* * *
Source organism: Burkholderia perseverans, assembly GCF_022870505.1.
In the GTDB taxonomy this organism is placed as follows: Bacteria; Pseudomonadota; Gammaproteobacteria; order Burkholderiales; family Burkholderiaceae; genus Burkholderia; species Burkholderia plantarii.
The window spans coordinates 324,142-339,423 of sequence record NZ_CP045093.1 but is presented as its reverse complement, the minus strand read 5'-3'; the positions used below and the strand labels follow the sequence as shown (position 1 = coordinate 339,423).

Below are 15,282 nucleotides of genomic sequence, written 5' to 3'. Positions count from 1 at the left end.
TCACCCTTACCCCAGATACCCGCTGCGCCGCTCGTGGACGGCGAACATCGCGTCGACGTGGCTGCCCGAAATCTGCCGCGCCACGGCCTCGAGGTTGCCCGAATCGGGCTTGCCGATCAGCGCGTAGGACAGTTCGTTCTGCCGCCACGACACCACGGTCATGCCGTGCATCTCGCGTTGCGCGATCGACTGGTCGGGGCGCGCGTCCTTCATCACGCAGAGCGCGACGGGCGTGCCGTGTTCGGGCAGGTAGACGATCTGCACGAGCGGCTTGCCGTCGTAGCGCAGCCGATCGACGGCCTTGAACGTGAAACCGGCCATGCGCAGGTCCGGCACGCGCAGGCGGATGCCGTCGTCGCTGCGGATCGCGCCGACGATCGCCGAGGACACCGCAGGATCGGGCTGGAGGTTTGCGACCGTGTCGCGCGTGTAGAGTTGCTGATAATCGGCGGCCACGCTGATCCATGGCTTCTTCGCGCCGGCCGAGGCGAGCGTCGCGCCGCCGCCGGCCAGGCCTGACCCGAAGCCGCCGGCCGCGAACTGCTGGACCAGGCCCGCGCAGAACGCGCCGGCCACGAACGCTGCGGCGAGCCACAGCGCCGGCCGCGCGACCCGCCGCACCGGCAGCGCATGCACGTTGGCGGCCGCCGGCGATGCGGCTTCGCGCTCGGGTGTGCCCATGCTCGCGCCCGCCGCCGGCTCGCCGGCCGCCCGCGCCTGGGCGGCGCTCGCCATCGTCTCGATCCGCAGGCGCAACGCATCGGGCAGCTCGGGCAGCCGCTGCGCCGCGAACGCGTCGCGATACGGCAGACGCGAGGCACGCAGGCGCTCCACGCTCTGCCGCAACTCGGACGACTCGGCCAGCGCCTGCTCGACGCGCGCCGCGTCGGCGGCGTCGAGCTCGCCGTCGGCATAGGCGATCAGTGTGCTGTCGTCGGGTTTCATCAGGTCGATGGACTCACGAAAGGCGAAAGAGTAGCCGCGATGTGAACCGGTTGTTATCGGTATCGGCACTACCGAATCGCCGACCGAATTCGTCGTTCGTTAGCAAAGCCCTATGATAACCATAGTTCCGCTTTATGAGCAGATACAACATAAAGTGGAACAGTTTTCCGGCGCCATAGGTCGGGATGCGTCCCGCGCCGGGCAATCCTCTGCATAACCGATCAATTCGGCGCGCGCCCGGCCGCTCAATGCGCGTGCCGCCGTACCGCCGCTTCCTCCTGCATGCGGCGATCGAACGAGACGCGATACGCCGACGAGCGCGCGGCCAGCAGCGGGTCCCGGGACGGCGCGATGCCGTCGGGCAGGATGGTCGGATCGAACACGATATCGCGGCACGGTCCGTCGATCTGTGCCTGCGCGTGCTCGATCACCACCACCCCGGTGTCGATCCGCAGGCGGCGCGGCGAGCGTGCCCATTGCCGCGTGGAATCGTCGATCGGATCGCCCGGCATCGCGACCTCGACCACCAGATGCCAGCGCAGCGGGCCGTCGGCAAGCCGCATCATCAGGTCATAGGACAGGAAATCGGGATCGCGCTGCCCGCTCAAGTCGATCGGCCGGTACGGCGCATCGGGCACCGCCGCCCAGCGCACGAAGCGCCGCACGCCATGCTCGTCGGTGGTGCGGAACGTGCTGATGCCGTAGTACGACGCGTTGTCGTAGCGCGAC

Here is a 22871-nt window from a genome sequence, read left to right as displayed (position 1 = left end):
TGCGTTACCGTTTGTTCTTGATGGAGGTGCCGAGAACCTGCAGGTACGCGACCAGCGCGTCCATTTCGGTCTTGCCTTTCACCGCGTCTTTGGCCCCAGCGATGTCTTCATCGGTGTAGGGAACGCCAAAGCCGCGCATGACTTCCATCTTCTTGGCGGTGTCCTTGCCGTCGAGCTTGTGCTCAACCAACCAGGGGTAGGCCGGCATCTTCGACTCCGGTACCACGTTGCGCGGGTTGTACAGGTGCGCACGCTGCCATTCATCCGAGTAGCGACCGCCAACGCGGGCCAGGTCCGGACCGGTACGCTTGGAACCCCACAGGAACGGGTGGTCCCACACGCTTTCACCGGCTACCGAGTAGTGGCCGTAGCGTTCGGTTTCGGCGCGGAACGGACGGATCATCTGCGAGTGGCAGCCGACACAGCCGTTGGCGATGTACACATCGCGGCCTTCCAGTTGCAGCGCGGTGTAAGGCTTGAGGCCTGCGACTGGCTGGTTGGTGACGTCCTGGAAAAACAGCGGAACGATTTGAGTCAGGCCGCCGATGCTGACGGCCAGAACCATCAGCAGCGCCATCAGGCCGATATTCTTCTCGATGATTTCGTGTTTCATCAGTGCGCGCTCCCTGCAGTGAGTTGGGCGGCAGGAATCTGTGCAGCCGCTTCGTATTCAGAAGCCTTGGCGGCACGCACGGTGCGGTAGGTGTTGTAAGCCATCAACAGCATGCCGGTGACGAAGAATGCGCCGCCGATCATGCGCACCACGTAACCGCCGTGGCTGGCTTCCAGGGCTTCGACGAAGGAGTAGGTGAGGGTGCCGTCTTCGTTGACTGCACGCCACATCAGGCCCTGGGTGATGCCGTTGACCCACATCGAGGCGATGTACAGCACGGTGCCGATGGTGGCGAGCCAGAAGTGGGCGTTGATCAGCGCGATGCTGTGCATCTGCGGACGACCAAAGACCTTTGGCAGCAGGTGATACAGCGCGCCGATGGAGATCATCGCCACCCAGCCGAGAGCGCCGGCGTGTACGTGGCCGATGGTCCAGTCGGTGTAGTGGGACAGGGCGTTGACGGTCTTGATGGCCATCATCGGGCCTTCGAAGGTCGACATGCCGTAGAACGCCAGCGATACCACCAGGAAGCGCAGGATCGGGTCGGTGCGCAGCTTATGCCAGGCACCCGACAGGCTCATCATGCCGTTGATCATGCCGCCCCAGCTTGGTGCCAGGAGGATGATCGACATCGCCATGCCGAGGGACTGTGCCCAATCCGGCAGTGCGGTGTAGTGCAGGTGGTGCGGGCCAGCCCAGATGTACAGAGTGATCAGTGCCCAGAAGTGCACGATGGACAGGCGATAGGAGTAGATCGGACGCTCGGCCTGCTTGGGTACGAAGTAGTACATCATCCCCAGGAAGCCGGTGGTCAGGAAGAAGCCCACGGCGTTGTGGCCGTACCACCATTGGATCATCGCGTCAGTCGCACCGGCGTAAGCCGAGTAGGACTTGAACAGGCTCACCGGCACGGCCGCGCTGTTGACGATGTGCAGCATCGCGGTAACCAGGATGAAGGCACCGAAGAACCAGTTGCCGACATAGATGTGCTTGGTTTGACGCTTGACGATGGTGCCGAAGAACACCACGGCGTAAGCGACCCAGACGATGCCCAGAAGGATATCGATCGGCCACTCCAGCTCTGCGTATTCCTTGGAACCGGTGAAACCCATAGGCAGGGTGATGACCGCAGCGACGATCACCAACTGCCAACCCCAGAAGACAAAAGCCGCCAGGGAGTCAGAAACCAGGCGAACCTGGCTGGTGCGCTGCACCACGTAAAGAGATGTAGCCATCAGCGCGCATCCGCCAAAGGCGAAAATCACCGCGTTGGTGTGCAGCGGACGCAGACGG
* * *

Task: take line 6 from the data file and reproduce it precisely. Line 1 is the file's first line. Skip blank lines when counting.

Here is a 22871-nt window from a genome sequence, read left to right as displayed (position 1 = left end):